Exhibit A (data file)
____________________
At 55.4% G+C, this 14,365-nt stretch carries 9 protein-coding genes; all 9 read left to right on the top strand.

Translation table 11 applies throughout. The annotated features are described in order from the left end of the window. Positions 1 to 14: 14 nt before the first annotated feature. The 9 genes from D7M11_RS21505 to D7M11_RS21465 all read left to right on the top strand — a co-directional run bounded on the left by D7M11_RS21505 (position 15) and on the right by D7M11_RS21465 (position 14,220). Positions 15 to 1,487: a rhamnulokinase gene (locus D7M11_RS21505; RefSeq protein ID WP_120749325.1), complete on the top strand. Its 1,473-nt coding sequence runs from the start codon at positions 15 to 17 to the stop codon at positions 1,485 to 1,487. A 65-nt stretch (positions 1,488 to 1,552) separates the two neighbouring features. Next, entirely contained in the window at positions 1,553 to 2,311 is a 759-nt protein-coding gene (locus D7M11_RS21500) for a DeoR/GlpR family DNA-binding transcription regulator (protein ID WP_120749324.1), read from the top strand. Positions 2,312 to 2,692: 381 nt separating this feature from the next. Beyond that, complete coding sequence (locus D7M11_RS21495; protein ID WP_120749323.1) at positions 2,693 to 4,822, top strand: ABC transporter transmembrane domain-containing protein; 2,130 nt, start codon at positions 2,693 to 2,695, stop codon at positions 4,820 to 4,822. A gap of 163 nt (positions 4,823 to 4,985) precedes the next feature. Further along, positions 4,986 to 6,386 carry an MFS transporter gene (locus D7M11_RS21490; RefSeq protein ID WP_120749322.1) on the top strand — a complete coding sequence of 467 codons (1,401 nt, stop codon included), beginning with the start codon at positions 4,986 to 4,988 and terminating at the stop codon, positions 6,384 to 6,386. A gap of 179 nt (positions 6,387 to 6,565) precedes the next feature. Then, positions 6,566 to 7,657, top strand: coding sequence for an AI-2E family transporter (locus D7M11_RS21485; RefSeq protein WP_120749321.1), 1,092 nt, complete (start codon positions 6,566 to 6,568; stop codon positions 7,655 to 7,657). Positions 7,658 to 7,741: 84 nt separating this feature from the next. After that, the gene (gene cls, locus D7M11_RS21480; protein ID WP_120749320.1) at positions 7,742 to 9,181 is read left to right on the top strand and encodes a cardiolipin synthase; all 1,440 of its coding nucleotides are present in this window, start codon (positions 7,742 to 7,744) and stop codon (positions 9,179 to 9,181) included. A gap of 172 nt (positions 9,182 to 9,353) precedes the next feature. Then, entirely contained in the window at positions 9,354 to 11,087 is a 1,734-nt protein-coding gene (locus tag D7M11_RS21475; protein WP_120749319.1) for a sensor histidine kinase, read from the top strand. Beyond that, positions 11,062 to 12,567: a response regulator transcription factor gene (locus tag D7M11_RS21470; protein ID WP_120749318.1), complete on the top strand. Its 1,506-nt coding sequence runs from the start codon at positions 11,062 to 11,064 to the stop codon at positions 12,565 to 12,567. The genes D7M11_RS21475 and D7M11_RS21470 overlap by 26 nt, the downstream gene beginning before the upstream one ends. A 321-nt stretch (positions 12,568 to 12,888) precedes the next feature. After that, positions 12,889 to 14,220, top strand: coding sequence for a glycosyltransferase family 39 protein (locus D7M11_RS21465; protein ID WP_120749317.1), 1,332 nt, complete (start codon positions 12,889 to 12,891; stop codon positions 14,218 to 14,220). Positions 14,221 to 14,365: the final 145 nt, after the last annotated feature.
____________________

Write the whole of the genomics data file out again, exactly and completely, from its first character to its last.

At 55.4% G+C, this 14,365-nt stretch carries 9 protein-coding genes; all 9 read left to right on the top strand.

Translation table 11 applies throughout. The annotated features are described in order from the left end of the window. Positions 1 to 14: 14 nt before the first annotated feature. The 9 genes from D7M11_RS21505 to D7M11_RS21465 all read left to right on the top strand — a co-directional run bounded on the left by D7M11_RS21505 (position 15) and on the right by D7M11_RS21465 (position 14,220). Positions 15 to 1,487: a rhamnulokinase gene (locus D7M11_RS21505; RefSeq protein ID WP_120749325.1), complete on the top strand. Its 1,473-nt coding sequence runs from the start codon at positions 15 to 17 to the stop codon at positions 1,485 to 1,487. A 65-nt stretch (positions 1,488 to 1,552) separates the two neighbouring features. Next, entirely contained in the window at positions 1,553 to 2,311 is a 759-nt protein-coding gene (locus D7M11_RS21500) for a DeoR/GlpR family DNA-binding transcription regulator (protein ID WP_120749324.1), read from the top strand. Positions 2,312 to 2,692: 381 nt separating this feature from the next. Beyond that, complete coding sequence (locus D7M11_RS21495; protein ID WP_120749323.1) at positions 2,693 to 4,822, top strand: ABC transporter transmembrane domain-containing protein; 2,130 nt, start codon at positions 2,693 to 2,695, stop codon at positions 4,820 to 4,822. A gap of 163 nt (positions 4,823 to 4,985) precedes the next feature. Further along, positions 4,986 to 6,386 carry an MFS transporter gene (locus D7M11_RS21490; RefSeq protein ID WP_120749322.1) on the top strand — a complete coding sequence of 467 codons (1,401 nt, stop codon included), beginning with the start codon at positions 4,986 to 4,988 and terminating at the stop codon, positions 6,384 to 6,386. A gap of 179 nt (positions 6,387 to 6,565) precedes the next feature. Then, positions 6,566 to 7,657, top strand: coding sequence for an AI-2E family transporter (locus D7M11_RS21485; RefSeq protein WP_120749321.1), 1,092 nt, complete (start codon positions 6,566 to 6,568; stop codon positions 7,655 to 7,657). Positions 7,658 to 7,741: 84 nt separating this feature from the next. After that, the gene (gene cls, locus D7M11_RS21480; protein ID WP_120749320.1) at positions 7,742 to 9,181 is read left to right on the top strand and encodes a cardiolipin synthase; all 1,440 of its coding nucleotides are present in this window, start codon (positions 7,742 to 7,744) and stop codon (positions 9,179 to 9,181) included. A gap of 172 nt (positions 9,182 to 9,353) precedes the next feature. Then, entirely contained in the window at positions 9,354 to 11,087 is a 1,734-nt protein-coding gene (locus tag D7M11_RS21475; protein WP_120749319.1) for a sensor histidine kinase, read from the top strand. Beyond that, positions 11,062 to 12,567: a response regulator transcription factor gene (locus tag D7M11_RS21470; protein ID WP_120749318.1), complete on the top strand. Its 1,506-nt coding sequence runs from the start codon at positions 11,062 to 11,064 to the stop codon at positions 12,565 to 12,567. The genes D7M11_RS21475 and D7M11_RS21470 overlap by 26 nt, the downstream gene beginning before the upstream one ends. A 321-nt stretch (positions 12,568 to 12,888) precedes the next feature. After that, positions 12,889 to 14,220, top strand: coding sequence for a glycosyltransferase family 39 protein (locus D7M11_RS21465; protein ID WP_120749317.1), 1,332 nt, complete (start codon positions 12,889 to 12,891; stop codon positions 14,218 to 14,220). Positions 14,221 to 14,365: the final 145 nt, after the last annotated feature.